‘He stood long looking into the Lane water, which glided beneath the bridge and away down to the Dee without a sound.’Ebie knows that all that water has to go somewhere.
While there is a raw beauty in Crockett’s description of the lanes and lochs, he also knows the perilous power of water in flood. ‘The Lammas Preaching’ (in The Stickit Minister) is a humorous story of a minister from the Machars who sets out to preach in the Glenkens. The narrator sets the scene:
‘The burns were running red with the mighty July rain when Douglas Maclellan started over the meadows and moors to preach his sermon at the farmtown of Cauldshaws. He had thanked the Lord that morning in his opening prayer for 'the bounteous rain wherewith He had seen meet to refresh His weary heritage.'
The minister does not appreciate the ferocity of nature, unlike the character (another) Ebie who is detailed to guide him to his pulpit. On the journey, this Ebie frequently tries to reason with Maclellan, to no avail. At one point, Maclellan
‘stepped into a deep hole, and his text was suddenly shut within him by the gurgle of moss water in his throat. His arms rose above the surface like the black spars of a windmill. But Ebie Kirgan sculled himself swiftly out, swimming with his shoeless feet, and pushed the minister before him to the further bank—the water gushing out of rents in his clothes as easily as out of the gills of a fish.
The minister stood with unshaken confidence on the bank. He ran peat water like a spout in a thunder plump, and black rivulets of dye were trickling from under his hat down his brow and dripping from the end of his nose.’
The minister, confusing pride for trust in his maker, sets himself as greater than nature and refuses to see reason. Crockett clearly mocks him when Ebie,rebuffed time and again observes:
'He canna ken what a ‘Skyreburn warnin'’ is— he'll be thinkin' it's some bit Machars burn that the laddies set their whurlie mills in. But he'll turn richt eneuch when he sees Skyreburn roarin' reed in a Lammas flood, I'm thinkin'!’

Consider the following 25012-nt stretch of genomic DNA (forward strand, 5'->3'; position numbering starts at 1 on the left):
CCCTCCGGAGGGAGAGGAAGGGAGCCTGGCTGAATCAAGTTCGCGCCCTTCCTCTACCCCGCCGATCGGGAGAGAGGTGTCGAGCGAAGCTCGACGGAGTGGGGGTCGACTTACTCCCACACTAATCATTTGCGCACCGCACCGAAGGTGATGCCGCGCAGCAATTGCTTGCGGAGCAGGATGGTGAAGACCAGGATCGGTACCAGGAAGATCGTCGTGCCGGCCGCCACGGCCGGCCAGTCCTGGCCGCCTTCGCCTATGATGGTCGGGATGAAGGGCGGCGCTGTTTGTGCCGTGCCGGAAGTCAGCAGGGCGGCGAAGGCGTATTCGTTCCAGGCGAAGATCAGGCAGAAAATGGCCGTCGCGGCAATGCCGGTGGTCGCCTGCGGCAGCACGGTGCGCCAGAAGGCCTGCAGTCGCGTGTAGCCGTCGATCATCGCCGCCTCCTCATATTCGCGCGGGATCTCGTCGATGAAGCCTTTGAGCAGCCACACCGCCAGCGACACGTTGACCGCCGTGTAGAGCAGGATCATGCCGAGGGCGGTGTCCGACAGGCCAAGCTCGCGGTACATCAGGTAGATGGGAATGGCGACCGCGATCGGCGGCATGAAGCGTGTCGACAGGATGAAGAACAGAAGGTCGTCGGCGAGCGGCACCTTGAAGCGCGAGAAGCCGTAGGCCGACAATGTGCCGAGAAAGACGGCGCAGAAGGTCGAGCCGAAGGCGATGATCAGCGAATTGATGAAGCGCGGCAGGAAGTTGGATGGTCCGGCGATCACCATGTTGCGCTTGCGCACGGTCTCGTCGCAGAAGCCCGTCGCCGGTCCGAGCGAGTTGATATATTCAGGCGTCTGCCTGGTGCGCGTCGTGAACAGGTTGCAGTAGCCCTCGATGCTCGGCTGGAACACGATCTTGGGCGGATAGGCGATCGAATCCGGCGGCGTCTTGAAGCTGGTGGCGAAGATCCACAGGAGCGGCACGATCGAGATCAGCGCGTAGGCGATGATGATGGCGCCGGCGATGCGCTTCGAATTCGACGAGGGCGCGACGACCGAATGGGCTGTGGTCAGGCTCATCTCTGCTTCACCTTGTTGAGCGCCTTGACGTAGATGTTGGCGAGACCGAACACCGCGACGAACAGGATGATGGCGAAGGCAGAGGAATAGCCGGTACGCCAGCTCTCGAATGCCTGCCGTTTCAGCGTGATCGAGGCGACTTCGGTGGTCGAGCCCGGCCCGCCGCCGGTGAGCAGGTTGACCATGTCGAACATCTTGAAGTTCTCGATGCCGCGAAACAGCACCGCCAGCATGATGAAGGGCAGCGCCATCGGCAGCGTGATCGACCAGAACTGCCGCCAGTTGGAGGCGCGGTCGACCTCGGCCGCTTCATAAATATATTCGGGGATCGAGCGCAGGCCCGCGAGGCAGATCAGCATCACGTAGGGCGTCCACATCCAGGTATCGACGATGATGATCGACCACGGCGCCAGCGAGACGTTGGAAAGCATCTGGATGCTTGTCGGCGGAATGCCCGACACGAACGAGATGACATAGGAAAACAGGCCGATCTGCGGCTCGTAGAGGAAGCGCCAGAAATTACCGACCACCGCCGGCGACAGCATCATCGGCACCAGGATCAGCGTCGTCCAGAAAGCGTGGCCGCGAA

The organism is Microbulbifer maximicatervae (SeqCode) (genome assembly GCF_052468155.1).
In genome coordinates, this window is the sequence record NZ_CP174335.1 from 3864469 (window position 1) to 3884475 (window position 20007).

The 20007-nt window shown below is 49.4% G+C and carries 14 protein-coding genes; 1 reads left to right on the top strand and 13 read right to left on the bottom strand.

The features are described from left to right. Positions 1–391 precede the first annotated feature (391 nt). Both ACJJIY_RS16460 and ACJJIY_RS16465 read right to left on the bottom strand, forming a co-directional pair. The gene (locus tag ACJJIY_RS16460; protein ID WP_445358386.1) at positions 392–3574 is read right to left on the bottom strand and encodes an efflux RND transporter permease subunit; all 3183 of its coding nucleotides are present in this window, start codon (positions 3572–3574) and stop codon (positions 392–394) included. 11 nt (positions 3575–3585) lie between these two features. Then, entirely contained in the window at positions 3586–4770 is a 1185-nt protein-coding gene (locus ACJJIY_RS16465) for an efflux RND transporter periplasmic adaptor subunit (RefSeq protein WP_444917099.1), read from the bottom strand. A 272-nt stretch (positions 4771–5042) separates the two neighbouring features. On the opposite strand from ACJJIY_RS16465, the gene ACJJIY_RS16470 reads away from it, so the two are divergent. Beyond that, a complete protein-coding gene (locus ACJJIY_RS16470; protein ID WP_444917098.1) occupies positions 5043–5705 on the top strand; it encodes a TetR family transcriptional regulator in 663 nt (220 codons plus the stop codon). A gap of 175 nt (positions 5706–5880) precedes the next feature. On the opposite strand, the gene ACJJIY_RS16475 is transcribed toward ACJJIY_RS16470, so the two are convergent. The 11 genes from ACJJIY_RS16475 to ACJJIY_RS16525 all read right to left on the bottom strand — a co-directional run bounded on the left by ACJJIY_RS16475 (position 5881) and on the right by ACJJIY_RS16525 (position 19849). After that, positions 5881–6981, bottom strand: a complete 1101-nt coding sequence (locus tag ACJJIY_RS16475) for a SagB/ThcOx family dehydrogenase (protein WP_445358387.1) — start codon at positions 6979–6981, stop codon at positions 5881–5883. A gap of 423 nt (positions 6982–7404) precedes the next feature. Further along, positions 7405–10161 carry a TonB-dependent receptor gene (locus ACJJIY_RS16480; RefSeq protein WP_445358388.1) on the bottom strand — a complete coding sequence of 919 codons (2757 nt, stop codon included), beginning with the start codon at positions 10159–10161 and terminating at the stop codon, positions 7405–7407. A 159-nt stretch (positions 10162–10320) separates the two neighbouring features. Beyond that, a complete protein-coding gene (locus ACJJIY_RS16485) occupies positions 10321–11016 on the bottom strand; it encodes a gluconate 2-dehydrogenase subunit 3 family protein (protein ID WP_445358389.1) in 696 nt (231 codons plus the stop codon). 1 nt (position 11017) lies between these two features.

Eventually, nature triumphs. Crockett’s story teaches the minister a lesson about the role of nature in the order of things. One might interpret it simply as ‘pride goes before a fall’, though for those with greater knowledge of Biblical texts, Crockett offers a more sophisticated interpretation.
While ‘The Lammas Preaching’ is high on humour, ‘The Two Humorists’ is anything but funny. Although Crockett’s narrator wryly observes: ‘The tale of Nathan and Doog is one which wants not examples in all ages of the earth's history. It is the story of a woman's mistake,’ the moral dilemma faced by Nathan during a terrible stormy night is far from amusing. Crockett uses the weather figuratively, allowing the intensity of the flood to reflect Nathan’s own internal struggle:
‘Leaving a lighted candle on the table, he opened the door and stepped out into the darkness. The wind met him like a wall. The rain assailed his cheeks and stunned his ears like a volley of bullets. For a full minute he stood exposed to the broad fury of the tempest, slashed by the driving sleet, beaten and deafened into bewilderment by a turmoil of buffeting gusts.’
In the process, we are treated to a powerful description of the full force of nature:
‘...ordinarily a clear little rivulet, running lucidly brown and pleasantly at prattle over a pebbly bed... in spite of its apparent innocence, Whinnyliggate Lane was a stream of a dangerous reputation... when the rains descended and the floods came, it sometimes chanced that the inhabitants of the village awoke to find that their prattling babe had become a giant, and that the burn, which the night before had scarce covered the pebbles in its bed, was now roaring wide and strong, thirty feet from bank to bank, crumbling their garden walls, and even threatening with destruction the sacred Midtoon Brig itself.’
As well as the lanes, Crockett frequently writes about The Black Water of Dee, which he knew from childhood. It features in the supernatural story ‘A Cry Across the Black Water’ (Bog Myrtle and Peat). Set around Loch Ken and Rhonehouse, the story is evocative of Tennyson and Millais.
Like the lanes which feed into it, the Dee flows in and out of many of his stories and novels. The significance of this natural feature of the Glenkens landscape can thus be experienced by readers throughout his Galloway works.